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Thread: Wishing to be a girl, is it CD or TS related?

  1. #26
    ghost Anne2345's Avatar
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    Quote Originally Posted by PaulaQ View Post
    This is not a typical profile for a CD.
    I am not a crossdresser. I do not profess to know with any degree of reasonable certainty what crossdresser traits are typical versus atypical. And to be honest, I do not really understand what crossdressers get out of crossdressing. But more power to 'em for having the courage to do their thing.

    I can't tell her who she really is anymore than you can, nor anyone else.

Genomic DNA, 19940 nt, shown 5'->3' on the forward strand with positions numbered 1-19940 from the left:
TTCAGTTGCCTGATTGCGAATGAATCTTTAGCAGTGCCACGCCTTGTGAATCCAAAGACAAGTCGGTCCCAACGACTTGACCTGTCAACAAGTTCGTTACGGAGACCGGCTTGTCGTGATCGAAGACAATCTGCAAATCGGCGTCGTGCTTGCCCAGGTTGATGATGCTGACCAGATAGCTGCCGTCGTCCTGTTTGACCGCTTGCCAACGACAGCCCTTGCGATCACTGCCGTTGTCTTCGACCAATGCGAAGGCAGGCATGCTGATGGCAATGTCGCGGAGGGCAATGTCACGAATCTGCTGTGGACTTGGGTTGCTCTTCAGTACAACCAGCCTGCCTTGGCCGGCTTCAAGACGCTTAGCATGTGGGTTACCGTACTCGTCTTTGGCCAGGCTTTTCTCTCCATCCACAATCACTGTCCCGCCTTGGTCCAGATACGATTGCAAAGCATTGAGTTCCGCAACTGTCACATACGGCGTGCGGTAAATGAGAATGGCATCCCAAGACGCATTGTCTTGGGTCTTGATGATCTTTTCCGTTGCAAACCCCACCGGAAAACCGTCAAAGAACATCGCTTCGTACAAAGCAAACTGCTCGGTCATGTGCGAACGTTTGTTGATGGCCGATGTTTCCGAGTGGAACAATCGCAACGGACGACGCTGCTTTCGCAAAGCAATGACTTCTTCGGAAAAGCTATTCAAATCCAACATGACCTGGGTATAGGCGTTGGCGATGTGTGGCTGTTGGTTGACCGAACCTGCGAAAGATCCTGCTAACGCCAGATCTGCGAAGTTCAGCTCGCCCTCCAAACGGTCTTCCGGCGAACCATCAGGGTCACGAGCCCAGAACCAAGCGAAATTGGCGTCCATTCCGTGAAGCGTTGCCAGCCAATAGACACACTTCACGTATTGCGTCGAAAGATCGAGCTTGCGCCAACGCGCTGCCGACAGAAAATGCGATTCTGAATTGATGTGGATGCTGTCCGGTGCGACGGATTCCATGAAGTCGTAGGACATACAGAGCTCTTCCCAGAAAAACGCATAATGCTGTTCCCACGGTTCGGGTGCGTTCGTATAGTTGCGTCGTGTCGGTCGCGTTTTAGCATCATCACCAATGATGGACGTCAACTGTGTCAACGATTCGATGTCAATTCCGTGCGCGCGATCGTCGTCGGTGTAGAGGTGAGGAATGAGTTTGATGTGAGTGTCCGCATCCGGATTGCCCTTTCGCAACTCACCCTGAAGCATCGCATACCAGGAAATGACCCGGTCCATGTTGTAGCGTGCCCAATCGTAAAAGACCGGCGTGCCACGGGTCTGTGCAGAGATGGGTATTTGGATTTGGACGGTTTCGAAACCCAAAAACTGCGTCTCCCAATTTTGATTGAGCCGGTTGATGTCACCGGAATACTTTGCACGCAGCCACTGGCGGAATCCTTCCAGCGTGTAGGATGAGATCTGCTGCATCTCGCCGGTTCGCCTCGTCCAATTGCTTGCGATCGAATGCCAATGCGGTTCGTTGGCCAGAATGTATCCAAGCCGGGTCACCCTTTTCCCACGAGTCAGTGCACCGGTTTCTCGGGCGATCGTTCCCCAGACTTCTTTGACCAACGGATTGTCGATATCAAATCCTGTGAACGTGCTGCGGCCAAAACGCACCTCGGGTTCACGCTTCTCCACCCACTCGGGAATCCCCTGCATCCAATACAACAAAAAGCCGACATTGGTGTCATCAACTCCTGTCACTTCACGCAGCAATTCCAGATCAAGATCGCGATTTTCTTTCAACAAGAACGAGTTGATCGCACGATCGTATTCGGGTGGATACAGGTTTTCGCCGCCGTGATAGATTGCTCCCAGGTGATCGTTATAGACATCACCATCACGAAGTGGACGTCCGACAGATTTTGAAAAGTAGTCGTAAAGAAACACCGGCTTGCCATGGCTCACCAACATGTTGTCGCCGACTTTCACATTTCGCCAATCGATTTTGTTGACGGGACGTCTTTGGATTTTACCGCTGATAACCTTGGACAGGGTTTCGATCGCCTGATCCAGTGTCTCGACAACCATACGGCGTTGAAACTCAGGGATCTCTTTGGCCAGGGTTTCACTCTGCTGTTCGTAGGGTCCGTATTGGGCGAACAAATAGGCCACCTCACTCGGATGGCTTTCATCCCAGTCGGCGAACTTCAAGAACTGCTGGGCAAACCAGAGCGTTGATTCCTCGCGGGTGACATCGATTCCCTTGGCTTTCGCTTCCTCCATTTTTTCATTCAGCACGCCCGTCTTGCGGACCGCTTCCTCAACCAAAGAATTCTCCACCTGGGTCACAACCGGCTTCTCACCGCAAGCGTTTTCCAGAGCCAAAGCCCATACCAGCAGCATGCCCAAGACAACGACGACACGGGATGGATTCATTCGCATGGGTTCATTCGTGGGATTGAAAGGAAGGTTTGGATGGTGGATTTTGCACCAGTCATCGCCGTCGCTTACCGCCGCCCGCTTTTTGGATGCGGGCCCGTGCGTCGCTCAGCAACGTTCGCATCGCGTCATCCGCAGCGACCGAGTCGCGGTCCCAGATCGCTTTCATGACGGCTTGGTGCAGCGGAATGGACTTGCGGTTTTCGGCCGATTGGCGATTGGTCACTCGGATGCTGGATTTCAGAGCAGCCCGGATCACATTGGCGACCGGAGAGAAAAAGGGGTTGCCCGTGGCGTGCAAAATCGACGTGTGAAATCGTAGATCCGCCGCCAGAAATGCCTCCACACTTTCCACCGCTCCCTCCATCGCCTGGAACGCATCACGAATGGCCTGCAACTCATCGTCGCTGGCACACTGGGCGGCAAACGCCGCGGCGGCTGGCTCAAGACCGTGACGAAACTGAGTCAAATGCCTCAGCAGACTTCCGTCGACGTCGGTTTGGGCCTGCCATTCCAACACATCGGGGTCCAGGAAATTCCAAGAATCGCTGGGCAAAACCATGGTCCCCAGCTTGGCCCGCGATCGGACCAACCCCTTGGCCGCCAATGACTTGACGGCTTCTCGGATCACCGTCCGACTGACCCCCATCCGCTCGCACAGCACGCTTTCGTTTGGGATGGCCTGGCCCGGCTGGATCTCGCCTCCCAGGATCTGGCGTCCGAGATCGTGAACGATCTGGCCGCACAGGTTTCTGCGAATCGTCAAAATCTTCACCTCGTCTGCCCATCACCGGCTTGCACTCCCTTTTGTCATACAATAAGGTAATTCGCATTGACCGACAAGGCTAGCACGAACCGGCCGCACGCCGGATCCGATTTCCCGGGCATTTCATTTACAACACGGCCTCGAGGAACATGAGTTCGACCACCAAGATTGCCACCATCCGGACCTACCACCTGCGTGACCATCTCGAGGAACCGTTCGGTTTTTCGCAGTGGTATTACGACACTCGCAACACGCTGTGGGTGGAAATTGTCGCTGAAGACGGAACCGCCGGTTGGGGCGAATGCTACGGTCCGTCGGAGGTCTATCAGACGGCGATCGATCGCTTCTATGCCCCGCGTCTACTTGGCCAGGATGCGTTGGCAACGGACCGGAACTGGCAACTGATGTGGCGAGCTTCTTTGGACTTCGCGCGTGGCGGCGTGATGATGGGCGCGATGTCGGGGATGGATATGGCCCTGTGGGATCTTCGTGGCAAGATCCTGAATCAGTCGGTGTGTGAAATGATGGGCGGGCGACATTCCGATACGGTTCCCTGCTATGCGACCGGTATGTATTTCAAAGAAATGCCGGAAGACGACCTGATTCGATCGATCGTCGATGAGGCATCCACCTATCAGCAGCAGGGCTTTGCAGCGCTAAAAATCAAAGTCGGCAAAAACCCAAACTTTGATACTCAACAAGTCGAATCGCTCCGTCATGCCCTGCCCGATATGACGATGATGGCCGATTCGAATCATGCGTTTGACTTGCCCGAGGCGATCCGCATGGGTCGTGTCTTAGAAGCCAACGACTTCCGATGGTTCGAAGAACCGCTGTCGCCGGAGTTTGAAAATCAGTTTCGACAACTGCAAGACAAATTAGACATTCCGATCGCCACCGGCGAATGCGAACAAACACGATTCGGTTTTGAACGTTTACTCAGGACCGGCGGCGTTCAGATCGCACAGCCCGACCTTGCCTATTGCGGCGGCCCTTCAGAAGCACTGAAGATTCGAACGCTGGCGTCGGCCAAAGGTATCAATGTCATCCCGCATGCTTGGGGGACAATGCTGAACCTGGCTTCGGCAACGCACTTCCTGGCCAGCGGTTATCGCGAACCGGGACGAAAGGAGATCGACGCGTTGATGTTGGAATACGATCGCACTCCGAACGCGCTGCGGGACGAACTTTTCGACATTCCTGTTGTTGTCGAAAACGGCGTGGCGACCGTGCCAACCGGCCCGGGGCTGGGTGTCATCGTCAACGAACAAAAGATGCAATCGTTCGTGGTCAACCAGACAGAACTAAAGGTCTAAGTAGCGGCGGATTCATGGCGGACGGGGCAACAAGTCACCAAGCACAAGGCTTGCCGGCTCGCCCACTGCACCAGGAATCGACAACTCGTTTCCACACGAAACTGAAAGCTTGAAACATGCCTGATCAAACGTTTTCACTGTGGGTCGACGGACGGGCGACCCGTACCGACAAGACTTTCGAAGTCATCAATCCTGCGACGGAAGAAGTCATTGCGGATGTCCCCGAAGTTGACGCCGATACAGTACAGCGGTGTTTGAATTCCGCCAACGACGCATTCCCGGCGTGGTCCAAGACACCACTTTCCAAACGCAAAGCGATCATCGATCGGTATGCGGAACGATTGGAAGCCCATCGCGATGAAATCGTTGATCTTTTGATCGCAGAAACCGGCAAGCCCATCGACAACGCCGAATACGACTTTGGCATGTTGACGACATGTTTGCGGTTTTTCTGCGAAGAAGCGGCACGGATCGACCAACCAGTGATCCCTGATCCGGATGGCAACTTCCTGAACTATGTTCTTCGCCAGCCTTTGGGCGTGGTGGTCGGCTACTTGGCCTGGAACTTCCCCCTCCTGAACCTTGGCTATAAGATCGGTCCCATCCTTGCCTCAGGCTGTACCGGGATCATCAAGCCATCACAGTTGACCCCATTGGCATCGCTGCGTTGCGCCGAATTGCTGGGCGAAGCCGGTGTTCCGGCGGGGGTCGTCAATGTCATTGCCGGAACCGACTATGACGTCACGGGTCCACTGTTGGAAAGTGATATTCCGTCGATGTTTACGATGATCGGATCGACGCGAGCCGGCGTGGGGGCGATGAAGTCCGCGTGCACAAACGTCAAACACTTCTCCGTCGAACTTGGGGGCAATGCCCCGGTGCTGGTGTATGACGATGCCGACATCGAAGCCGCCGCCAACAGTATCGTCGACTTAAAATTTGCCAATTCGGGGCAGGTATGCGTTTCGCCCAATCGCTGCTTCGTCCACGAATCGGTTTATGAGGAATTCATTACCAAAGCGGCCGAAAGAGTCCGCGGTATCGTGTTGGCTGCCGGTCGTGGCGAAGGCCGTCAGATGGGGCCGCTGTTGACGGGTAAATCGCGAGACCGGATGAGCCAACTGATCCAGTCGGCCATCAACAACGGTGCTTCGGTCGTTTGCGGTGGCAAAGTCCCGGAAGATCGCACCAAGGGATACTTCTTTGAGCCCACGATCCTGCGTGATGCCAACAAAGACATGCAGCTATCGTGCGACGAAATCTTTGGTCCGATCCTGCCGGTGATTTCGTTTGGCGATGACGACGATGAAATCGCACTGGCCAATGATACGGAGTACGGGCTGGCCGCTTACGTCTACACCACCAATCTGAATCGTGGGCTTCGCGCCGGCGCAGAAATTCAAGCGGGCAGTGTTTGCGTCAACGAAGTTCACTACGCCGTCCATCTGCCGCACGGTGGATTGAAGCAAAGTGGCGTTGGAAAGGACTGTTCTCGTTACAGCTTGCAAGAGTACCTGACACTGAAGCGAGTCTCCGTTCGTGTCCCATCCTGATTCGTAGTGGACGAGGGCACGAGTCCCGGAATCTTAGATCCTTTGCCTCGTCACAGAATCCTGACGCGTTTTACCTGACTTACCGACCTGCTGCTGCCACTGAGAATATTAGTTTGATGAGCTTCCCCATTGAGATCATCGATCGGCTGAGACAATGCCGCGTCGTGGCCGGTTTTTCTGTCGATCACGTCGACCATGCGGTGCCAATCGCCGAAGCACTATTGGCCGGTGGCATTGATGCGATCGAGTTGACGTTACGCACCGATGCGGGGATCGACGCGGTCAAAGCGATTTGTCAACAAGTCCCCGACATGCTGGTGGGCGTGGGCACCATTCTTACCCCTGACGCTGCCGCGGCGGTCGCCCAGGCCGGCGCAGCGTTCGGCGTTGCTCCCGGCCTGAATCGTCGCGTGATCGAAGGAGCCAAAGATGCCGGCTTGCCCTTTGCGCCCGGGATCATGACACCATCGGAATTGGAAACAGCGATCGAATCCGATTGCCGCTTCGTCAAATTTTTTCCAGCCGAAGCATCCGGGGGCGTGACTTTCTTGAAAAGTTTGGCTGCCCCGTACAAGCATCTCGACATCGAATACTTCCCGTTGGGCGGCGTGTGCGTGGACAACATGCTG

Yep. Absolutely correct. I'm just trying to better understand Amanda and what she has written within the context of her question, is all. :-)

    Quote Originally Posted by AmandaM View Post
    Meaning feminine traits that may be taken as gay markers.
    Um . . . okay. I guess. But still, what does this have to do with whether you are a crossdresser or a "non-op" transsexual? Which, btw, I am still unsure what a non-op TS is.

    I do have transient TS feelings, but they go away. Not enough to act on.
    What are "transient TS feelings?" Issues of denial and suppression notwithstanding, one is either TS, or one is not. I know a lot of transsexuals. I know some crossdressers. And I have met plenty of folk that fall somewhere in between the gender binary. But I do not think I have met anyone with "transient TS feelings." How does that work and what exactly does it mean?

  2. #27
    Member devida's Avatar